It is a TypeError to pass a regular iterable without __aiter__ method to async for . It is a SyntaxError to use async for outside of an async def function.

As for with regular for statement, async for has an optional else clause.

Example 1
With asynchronous iteration protocol it is possible to asynchronously buffer data during iteration:

async for data in cursor:

Where cursor is an asynchronous iterator that prefetches N rows of data from a database after every N iterations.

The following code illustrates new asynchronous iteration protocol:

class Cursor:
 def __init__(self):
 self.buffer = collections.deque()
async def _prefetch(self):
async def __aiter__(self):
 return self
async def __anext__(self):
 if not self.buffer:
 self.buffer = await self._prefetch()
 if not self.buffer:
 raise StopAsyncIteration
 return self.buffer.popleft()
then the Cursor class can be used as follows:
async for row in Cursor():
which would be equivalent to the following code:
i = await Cursor().__aiter__()
while True:
 row = await i.__anext__()
 except StopAsyncIteration:

Example 2
The following is a utility class that transforms a regular iterable to an asynchronous one. While this is not a very useful thing to do, the code illustrates the relationship between regular and asynchronous iterators.
class AsyncIteratorWrapper:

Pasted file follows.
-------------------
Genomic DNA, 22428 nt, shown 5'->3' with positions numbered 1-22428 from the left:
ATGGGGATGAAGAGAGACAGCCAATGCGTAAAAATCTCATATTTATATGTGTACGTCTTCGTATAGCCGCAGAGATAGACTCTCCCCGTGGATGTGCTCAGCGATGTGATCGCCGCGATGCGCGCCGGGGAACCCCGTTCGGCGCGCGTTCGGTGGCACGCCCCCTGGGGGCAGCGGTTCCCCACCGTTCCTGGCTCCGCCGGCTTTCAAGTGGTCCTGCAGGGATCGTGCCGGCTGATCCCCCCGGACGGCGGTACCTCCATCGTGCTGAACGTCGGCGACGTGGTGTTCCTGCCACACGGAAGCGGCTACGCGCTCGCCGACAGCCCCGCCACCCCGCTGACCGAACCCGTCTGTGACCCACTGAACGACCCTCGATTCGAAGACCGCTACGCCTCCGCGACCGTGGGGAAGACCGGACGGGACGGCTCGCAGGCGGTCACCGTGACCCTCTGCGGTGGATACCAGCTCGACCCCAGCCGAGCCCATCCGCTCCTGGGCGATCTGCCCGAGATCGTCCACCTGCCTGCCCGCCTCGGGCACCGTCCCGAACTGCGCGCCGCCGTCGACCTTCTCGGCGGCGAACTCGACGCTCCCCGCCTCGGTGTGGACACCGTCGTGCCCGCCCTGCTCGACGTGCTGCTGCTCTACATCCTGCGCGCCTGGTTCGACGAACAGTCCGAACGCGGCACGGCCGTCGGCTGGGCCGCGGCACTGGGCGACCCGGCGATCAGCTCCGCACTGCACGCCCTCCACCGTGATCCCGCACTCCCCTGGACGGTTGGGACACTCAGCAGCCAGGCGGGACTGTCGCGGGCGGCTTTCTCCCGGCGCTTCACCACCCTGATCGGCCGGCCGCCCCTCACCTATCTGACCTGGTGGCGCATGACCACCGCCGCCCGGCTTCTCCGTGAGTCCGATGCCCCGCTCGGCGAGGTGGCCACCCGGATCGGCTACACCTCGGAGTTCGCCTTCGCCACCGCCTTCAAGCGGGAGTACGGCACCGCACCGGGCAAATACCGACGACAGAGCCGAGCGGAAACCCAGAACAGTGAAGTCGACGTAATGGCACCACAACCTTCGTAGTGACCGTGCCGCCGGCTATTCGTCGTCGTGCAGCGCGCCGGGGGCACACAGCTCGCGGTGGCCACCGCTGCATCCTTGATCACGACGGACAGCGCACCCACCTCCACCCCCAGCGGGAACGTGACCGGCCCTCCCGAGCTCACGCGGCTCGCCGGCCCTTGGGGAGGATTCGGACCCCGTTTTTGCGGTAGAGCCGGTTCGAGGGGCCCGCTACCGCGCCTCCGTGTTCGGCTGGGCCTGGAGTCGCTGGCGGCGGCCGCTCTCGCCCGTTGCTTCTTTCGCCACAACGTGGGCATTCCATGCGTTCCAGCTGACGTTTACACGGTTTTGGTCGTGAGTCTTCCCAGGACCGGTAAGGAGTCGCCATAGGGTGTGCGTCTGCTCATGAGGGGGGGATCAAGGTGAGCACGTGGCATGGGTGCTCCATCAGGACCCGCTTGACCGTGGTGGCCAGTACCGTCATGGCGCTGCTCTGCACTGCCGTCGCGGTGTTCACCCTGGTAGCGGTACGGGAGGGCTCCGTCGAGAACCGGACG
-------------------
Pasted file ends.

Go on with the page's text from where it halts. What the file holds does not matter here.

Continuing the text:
def __init__(self, obj):
 self._it = iter(obj)
async def __aiter__(self):
 return self
async def __anext__(self):
 value = next(self._it)
 except StopIteration:
 raise StopAsyncIteration
 return value
async for letter in AsyncIteratorWrapper("abc"):
Why StopAsyncIteration?
Coroutines are still based on generators internally. So, before PEP 479 , there was no fundamental difference between
def g1():
 yield from fut
 return 'spam'
def g2():
 yield from fut
 raise StopIteration('spam')
And since PEP 479 is accepted and enabled by default for coroutines, the following example will have its StopIteration wrapped into a RuntimeError
async def a1():
 await fut
 raise StopIteration('spam')
The only way to tell the outside code that the iteration has ended is to raise something other than StopIteration . Therefore, a new built-in exception class StopAsyncIteration was added.

Moreover, with semantics from PEP 479 , all StopIteration exceptions raised in coroutines are wrapped in RuntimeError .

Coroutine objects
Differences from generators
This section applies only to native coroutines with CO_COROUTINE flag, i.e. defined with the new async def syntax.

The behavior of existing *generator-based coroutines* in asyncio remains unchanged.

Great effort has been made to make sure that coroutines and generators are treated as distinct concepts:

Native coroutine objects do not implement __iter__ and __next__ methods. Therefore, they cannot be iterated over or passed to iter() , list() , tuple() and other built-ins. They also cannot be used in a loop.

An attempt to use __iter__ or __next__ on a native coroutine object will result in a TypeError .

Plain generators cannot yield from native coroutines : doing so will result in a TypeError .